This summer’s unseasonably heavy rain has reportedly had an adverse effect on the construction sector. When the Office for National Statistics published its construction output figures covering July 2023, the 0.5% drop was attributed by some analysts to the downpours disrupting projects.
Whether or not the inclement weather did have such repercussions, it is clear that economic clouds still hang overhead. For one, the tail of Covid-19 disruption, which had a profound impact across the industry, is still showing itself on balance sheets and in many of the full year accounts published in 2023.
Additionally, the many fixed price contracts agreed in 2019 and early 2020 pre-date Covid-19, some of the Brexit-induced disruption and the materials shortage stemming from the conflict in Ukraine and the onset of hyper-inflation which have changed so dramatically the cost landscape. As a result, those projects are much more expensive to complete than originally envisaged, with the mounting insolvencies in the construction sector being the inevitable result of these extraordinary economic pressures.
It is not just construction firms that have felt the bite of economic reality, but the Government, too. Just as many contracts were priced three years ago, so were a number of Government spending commitments, not least Project Speed – the ambitious scheme to boost the economy through spending on infrastructure – which has been nibbled away by inflation. Though Project Speed was an unquestionably laudable plan, and did initially make some headway, the economic climate has squeezed Treasury coffers, raising questions about the affordability of some projects, whilst others have inevitably been subsumed by the electoral cycle.
Blue sky ahead
Reassuringly, bluer skies do appear to be on the horizon. The sector is close to working its way through many of the legacy contracts, whilst the last of the financial disruption wrought by Covid-19 will hopefully have dissipated by next year.
But this, however, does not mean that the sector has now overcome its challenges. Concerns about an impending labour shortage have once again bubbled to the fore whilst the sheer number of insolvencies suggests the supply chain remains fragile. Such a climate will require clients, contractors and the supply chain to work together, ensuring payments are made on time and, where feasible, mobilising advanced payments to keep money flowing through the wider construction ecosystem to ensure that firms remain solvent, and materials can be purchased.
Indeed, collaboration across the entire project lifecycle cuts to the heart of the issue. Problems still hang over the sector, but these can be addressed through greater trust, transparency and collaboration – the lack of which is perhaps the perennial problem. Economic headwinds come and go, but a reluctance to collaborate all too often lingers.
Specialisation and collaboration
Fortunately, change is stirring; and bundled up in the challenges of the next few years lies significant opportunity. For one, the cost pressures that many contractors have faced for the last three years have prompted many of the larger firms to reorganise or restructure their operations to concentrate on their strongest sectors. In the immediate term at least, this will allow contractors to build back quality order books.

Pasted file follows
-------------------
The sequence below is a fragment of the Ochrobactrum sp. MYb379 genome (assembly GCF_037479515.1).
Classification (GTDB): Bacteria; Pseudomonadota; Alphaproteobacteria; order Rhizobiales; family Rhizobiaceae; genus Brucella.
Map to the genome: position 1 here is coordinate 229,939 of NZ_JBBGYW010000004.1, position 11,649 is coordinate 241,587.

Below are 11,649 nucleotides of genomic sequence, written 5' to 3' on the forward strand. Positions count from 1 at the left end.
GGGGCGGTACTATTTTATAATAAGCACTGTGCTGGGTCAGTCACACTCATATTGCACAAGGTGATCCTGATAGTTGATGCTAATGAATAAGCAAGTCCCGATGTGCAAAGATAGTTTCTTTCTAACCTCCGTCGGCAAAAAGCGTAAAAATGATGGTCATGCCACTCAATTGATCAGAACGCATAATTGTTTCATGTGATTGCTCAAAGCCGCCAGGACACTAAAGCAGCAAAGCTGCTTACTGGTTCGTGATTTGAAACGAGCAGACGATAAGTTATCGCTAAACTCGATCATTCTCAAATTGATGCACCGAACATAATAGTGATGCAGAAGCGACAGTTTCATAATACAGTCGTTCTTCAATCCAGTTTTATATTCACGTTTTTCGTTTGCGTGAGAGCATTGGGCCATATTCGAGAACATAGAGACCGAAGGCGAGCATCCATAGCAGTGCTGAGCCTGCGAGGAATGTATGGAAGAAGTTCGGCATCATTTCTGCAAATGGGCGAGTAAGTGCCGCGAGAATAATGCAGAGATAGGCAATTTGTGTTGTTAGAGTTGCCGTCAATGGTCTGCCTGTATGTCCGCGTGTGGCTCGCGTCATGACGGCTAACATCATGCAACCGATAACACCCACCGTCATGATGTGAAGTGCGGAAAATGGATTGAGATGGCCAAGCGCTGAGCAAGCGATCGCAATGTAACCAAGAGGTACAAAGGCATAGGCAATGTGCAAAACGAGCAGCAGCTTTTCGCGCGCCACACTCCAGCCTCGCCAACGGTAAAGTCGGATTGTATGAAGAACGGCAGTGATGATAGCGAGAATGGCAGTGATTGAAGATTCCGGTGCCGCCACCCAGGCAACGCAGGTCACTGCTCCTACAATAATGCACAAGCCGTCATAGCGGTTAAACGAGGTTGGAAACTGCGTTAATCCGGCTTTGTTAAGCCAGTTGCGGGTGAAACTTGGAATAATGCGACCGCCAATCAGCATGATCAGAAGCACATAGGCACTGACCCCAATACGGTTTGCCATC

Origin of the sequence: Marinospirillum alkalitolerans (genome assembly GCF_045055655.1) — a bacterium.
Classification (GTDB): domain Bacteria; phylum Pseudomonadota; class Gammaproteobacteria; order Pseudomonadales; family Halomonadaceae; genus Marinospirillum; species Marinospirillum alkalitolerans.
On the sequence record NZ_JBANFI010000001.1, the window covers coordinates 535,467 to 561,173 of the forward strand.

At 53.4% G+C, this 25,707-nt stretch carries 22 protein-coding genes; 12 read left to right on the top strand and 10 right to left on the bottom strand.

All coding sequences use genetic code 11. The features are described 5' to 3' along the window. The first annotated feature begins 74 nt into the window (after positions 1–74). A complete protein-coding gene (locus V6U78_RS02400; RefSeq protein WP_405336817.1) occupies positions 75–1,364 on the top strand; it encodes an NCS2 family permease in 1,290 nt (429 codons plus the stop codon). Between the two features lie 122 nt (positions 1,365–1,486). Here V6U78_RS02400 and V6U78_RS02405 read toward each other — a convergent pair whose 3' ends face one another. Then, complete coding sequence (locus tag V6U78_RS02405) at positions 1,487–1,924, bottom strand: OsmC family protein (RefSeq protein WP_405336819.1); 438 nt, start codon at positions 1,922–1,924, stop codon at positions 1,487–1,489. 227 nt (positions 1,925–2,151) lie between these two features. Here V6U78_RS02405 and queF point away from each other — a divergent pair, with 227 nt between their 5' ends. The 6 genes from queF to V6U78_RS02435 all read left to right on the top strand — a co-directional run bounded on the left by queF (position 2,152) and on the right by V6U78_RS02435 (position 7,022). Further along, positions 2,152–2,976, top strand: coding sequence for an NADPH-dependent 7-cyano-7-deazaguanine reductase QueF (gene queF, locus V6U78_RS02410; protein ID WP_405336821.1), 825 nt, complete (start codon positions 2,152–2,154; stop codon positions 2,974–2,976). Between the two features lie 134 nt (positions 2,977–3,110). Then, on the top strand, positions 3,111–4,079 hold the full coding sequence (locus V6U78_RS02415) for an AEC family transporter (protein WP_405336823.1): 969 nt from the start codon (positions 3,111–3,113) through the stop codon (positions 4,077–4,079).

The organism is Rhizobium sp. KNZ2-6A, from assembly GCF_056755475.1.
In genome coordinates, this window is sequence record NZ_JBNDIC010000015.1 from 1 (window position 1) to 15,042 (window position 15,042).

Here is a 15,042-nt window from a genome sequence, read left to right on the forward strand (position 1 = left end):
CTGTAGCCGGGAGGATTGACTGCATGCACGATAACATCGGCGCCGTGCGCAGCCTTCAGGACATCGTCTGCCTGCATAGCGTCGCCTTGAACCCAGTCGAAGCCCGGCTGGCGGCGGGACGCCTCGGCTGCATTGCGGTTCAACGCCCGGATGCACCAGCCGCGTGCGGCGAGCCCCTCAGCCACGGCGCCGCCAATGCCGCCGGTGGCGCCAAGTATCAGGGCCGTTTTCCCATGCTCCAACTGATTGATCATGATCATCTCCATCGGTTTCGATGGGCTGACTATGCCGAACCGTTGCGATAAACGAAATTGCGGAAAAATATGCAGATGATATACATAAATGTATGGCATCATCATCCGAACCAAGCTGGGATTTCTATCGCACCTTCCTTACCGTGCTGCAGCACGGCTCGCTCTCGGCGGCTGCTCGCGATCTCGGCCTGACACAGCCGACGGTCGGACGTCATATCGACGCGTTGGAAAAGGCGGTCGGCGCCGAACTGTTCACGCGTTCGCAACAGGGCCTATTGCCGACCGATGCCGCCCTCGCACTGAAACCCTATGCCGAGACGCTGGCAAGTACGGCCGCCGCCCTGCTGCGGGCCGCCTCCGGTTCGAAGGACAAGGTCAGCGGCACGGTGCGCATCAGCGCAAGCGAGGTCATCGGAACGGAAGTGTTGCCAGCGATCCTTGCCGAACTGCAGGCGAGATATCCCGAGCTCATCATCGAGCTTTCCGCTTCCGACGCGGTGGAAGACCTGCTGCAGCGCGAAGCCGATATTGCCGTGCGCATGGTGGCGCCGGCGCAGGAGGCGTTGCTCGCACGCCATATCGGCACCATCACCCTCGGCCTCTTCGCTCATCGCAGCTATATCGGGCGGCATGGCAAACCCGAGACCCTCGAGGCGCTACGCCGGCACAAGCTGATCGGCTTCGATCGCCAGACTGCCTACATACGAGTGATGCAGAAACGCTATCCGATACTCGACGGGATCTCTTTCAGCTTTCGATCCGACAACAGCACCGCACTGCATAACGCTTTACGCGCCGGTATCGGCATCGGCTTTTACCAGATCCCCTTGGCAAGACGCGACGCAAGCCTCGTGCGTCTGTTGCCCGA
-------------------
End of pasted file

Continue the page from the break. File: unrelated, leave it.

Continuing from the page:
The benefit of such an approach is that specialising not only allows firms to boost long-term productivity by becoming masters of their domains, but it also fosters deeper client relationships, allowing for greater collaboration and greater contractor involvement in the early stages of a project. This effectively rebalances the equation between cost and value, ending the race to the bottom on price that leaves almost all parties unhappy.
The last point is instructive. Early contractor involvement sketches the art of the possible. It allows designs to be shaped at the outset to improve efficiency or reduce carbon emissions and, in time, could even move the sector to the position where retentions can be removed from contracts to further support supply-chain liquidity.
The sector has already taken some solid steps in the direction of greater collaboration, and it is infrastructure that is leading the way. A number of infrastructure clients, for instance, are implementing the Project 13 Principles, a new delivery model intended to encourage all parties involved to become a unified high-performing enterprise. This allows for the creation of integrated project teams, enhanced collaboration and, with it, the chance to unleash real opportunity and value.
Of course, collaboration cannot solve all of the sector’s problems. The labour shortage, for instance, is perhaps best addressed by developing future leaders today; taking on more apprentices; and by broadening the appeal of the sector to attract talent from right across the workforce. On a more fundamental level, the Government needs to commit funding to a clear, long-term infrastructure plan to support the sector in both the short and long term.
But when it comes to immediate problems, collaboration is the order of the day. Just like the rain, the economic challenge shall pass – but it is, perhaps, up to the sector to determine how quickly.